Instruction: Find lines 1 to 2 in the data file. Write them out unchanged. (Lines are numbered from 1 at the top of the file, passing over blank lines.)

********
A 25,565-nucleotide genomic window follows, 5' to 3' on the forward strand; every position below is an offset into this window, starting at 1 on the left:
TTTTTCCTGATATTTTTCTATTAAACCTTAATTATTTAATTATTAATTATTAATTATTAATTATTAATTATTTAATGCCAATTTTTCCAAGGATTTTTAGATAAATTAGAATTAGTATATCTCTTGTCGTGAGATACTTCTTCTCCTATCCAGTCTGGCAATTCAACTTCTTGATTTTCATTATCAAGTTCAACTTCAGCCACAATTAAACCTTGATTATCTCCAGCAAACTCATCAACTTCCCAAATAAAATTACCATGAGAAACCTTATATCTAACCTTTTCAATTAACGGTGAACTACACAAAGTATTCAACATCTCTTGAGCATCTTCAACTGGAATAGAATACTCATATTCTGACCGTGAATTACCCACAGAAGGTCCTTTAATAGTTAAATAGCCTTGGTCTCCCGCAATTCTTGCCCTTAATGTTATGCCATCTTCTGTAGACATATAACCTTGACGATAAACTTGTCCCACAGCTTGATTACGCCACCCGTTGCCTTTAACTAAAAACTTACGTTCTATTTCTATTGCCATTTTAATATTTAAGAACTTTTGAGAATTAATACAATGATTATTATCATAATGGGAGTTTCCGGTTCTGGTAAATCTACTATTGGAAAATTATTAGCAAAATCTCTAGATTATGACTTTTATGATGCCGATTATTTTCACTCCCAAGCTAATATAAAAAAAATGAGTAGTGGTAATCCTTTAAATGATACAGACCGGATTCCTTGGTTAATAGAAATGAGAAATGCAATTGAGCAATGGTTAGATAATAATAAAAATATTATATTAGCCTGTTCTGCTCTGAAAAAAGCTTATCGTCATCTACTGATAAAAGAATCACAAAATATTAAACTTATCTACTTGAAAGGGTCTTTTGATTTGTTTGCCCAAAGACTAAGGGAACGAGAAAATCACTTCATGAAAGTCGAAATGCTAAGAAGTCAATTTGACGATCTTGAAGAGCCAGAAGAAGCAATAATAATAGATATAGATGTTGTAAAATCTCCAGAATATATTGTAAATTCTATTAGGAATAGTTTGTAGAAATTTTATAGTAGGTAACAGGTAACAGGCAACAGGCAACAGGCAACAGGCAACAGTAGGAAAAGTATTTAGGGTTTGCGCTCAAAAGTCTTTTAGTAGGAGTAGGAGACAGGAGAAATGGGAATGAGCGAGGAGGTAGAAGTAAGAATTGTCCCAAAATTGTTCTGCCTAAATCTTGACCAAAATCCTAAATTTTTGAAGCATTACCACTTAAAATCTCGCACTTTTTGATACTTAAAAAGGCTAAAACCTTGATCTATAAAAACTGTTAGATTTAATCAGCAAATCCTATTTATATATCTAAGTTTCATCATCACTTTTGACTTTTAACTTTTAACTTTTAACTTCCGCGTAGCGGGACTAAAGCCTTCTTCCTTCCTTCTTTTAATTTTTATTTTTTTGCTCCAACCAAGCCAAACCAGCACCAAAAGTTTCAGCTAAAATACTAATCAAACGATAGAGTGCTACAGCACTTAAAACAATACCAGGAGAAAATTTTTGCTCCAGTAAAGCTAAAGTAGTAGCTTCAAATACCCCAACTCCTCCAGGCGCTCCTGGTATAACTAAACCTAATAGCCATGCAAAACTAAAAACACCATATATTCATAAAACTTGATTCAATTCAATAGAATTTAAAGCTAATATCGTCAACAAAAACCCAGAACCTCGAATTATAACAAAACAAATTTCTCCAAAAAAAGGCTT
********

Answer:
A 25,565-nucleotide genomic window follows, 5' to 3' on the forward strand; every position below is an offset into this window, starting at 1 on the left:
TTTTTCCTGATATTTTTCTATTAAACCTTAATTATTTAATTATTAATTATTAATTATTAATTATTAATTATTTAATGCCAATTTTTCCAAGGATTTTTAGATAAATTAGAATTAGTATATCTCTTGTCGTGAGATACTTCTTCTCCTATCCAGTCTGGCAATTCAACTTCTTGATTTTCATTATCAAGTTCAACTTCAGCCACAATTAAACCTTGATTATCTCCAGCAAACTCATCAACTTCCCAAATAAAATTACCATGAGAAACCTTATATCTAACCTTTTCAATTAACGGTGAACTACACAAAGTATTCAACATCTCTTGAGCATCTTCAACTGGAATAGAATACTCATATTCTGACCGTGAATTACCCACAGAAGGTCCTTTAATAGTTAAATAGCCTTGGTCTCCCGCAATTCTTGCCCTTAATGTTATGCCATCTTCTGTAGACATATAACCTTGACGATAAACTTGTCCCACAGCTTGATTACGCCACCCGTTGCCTTTAACTAAAAACTTACGTTCTATTTCTATTGCCATTTTAATATTTAAGAACTTTTGAGAATTAATACAATGATTATTATCATAATGGGAGTTTCCGGTTCTGGTAAATCTACTATTGGAAAATTATTAGCAAAATCTCTAGATTATGACTTTTATGATGCCGATTATTTTCACTCCCAAGCTAATATAAAAAAAATGAGTAGTGGTAATCCTTTAAATGATACAGACCGGATTCCTTGGTTAATAGAAATGAGAAATGCAATTGAGCAATGGTTAGATAATAATAAAAATATTATATTAGCCTGTTCTGCTCTGAAAAAAGCTTATCGTCATCTACTGATAAAAGAATCACAAAATATTAAACTTATCTACTTGAAAGGGTCTTTTGATTTGTTTGCCCAAAGACTAAGGGAACGAGAAAATCACTTCATGAAAGTCGAAATGCTAAGAAGTCAATTTGACGATCTTGAAGAGCCAGAAGAAGCAATAATAATAGATATAGATGTTGTAAAATCTCCAGAATATATTGTAAATTCTATTAGGAATAGTTTGTAGAAATTTTATAGTAGGTAACAGGTAACAGGCAACAGGCAACAGGCAACAGGCAACAGTAGGAAAAGTATTTAGGGTTTGCGCTCAAAAGTCTTTTAGTAGGAGTAGGAGACAGGAGAAATGGGAATGAGCGAGGAGGTAGAAGTAAGAATTGTCCCAAAATTGTTCTGCCTAAATCTTGACCAAAATCCTAAATTTTTGAAGCATTACCACTTAAAATCTCGCACTTTTTGATACTTAAAAAGGCTAAAACCTTGATCTATAAAAACTGTTAGATTTAATCAGCAAATCCTATTTATATATCTAAGTTTCATCATCACTTTTGACTTTTAACTTTTAACTTTTAACTTCCGCGTAGCGGGACTAAAGCCTTCTTCCTTCCTTCTTTTAATTTTTATTTTTTTGCTCCAACCAAGCCAAACCAGCACCAAAAGTTTCAGCTAAAATACTAATCAAACGATAGAGTGCTACAGCACTTAAAACAATACCAGGAGAAAATTTTTGCTCCAGTAAAGCTAAAGTAGTAGCTTCAAATACCCCAACTCCTCCAGGCGCTCCTGGTATAACTAAACCTAATAGCCATGCAAAACTAAAAACACCATATATTCATAAAACTTGATTCAATTCAATAGAATTTAAAGCTAATATCGTCAACAAAAACCCAGAACCTCGAATTATAACAAAACAAATTTCTCCAAAAAAAGGCTT